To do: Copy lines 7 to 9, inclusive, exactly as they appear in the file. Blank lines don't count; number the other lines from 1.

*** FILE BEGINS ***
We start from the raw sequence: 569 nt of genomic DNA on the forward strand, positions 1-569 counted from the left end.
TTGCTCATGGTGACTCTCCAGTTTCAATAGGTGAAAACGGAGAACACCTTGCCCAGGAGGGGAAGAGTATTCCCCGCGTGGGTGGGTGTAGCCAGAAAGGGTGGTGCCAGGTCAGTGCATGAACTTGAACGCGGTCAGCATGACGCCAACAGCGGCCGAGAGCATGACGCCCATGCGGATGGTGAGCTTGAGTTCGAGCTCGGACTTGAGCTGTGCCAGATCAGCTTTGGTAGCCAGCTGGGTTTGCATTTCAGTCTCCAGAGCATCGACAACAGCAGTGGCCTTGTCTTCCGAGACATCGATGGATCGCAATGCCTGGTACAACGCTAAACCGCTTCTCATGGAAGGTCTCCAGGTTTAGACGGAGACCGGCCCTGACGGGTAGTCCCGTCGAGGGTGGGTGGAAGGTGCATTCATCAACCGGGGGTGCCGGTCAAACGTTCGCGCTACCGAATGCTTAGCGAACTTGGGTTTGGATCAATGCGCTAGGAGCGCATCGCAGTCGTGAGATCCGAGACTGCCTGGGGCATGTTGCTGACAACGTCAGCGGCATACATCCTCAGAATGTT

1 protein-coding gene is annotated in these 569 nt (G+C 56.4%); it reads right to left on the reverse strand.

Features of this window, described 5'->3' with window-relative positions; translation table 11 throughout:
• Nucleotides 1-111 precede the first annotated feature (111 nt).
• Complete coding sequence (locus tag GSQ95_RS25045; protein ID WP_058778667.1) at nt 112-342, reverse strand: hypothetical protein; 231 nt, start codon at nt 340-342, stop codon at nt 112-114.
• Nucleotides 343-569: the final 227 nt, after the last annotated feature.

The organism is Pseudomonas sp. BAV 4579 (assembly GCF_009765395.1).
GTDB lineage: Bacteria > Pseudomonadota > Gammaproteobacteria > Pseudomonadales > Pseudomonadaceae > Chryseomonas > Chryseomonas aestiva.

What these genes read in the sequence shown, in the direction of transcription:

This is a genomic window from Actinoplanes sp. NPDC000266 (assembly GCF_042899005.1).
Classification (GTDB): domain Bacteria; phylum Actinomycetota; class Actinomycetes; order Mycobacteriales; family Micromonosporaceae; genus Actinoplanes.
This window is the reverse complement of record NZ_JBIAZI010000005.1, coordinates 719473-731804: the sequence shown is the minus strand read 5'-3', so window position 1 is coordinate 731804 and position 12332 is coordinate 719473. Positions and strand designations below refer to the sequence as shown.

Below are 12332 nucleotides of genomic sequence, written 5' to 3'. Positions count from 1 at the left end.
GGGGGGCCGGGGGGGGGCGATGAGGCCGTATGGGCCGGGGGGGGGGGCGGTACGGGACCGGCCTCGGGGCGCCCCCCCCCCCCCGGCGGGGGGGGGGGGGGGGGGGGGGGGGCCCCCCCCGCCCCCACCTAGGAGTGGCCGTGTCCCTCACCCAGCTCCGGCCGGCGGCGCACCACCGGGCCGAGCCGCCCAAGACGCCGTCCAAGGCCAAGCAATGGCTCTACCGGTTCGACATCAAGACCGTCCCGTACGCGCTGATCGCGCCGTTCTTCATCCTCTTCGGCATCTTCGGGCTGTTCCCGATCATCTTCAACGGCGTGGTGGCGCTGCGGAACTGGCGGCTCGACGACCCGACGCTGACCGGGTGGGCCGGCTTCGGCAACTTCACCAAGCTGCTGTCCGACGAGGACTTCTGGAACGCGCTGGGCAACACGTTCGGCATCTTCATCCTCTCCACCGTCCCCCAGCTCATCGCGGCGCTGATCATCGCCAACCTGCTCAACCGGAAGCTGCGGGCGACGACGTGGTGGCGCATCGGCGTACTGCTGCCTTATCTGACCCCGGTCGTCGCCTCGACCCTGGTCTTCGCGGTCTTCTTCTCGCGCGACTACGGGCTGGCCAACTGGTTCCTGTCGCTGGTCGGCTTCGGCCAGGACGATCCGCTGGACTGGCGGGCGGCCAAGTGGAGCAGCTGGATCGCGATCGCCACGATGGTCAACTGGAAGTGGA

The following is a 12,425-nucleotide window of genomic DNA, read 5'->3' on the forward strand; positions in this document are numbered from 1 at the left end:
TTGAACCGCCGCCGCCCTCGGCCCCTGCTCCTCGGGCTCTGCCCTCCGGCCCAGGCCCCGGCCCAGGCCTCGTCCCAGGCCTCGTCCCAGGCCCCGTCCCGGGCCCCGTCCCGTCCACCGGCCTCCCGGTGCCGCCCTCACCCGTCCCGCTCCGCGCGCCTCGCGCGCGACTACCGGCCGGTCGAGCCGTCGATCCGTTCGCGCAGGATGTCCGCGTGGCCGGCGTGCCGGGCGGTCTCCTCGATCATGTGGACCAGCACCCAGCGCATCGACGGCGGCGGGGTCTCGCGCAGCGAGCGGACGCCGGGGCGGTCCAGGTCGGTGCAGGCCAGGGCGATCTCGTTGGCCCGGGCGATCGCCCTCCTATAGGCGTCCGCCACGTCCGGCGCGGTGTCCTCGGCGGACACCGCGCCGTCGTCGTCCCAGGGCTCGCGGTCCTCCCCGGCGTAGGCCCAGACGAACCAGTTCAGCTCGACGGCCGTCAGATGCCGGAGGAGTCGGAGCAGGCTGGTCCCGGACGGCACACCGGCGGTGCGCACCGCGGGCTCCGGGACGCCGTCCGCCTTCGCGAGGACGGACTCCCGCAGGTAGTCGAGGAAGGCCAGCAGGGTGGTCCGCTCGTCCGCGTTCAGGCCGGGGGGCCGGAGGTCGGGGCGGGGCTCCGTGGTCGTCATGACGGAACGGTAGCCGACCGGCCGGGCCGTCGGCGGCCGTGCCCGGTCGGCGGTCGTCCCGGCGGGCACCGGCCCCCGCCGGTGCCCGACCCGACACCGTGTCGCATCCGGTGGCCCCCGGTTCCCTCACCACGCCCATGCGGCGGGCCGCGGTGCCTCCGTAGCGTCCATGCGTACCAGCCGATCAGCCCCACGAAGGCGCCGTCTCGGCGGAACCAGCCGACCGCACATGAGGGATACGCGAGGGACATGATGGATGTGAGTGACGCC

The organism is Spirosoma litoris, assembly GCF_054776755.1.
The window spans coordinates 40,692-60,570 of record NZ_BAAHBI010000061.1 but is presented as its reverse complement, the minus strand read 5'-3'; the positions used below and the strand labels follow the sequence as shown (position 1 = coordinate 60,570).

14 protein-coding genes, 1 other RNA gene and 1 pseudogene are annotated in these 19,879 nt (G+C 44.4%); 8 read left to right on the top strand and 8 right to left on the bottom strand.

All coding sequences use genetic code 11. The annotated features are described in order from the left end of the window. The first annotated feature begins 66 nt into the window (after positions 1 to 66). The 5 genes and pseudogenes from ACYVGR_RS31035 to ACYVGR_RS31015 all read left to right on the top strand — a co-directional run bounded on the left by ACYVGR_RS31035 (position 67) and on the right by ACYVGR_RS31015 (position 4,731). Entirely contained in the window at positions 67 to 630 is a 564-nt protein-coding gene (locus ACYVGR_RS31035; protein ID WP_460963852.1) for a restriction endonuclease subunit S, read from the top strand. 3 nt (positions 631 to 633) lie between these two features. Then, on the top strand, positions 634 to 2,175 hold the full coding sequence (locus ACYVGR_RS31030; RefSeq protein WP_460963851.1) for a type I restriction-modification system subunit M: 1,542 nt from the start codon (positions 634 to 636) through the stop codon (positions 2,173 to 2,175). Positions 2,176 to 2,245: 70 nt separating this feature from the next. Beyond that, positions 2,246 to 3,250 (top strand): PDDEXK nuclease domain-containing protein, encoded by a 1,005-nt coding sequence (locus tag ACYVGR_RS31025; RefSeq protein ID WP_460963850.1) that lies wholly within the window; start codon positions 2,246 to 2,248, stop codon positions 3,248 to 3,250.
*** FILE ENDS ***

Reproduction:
• Nucleotides 343-569: the final 227 nt, after the last annotated feature.

The organism is Pseudomonas sp. BAV 4579 (assembly GCF_009765395.1).
GTDB lineage: Bacteria > Pseudomonadota > Gammaproteobacteria > Pseudomonadales > Pseudomonadaceae > Chryseomonas > Chryseomonas aestiva.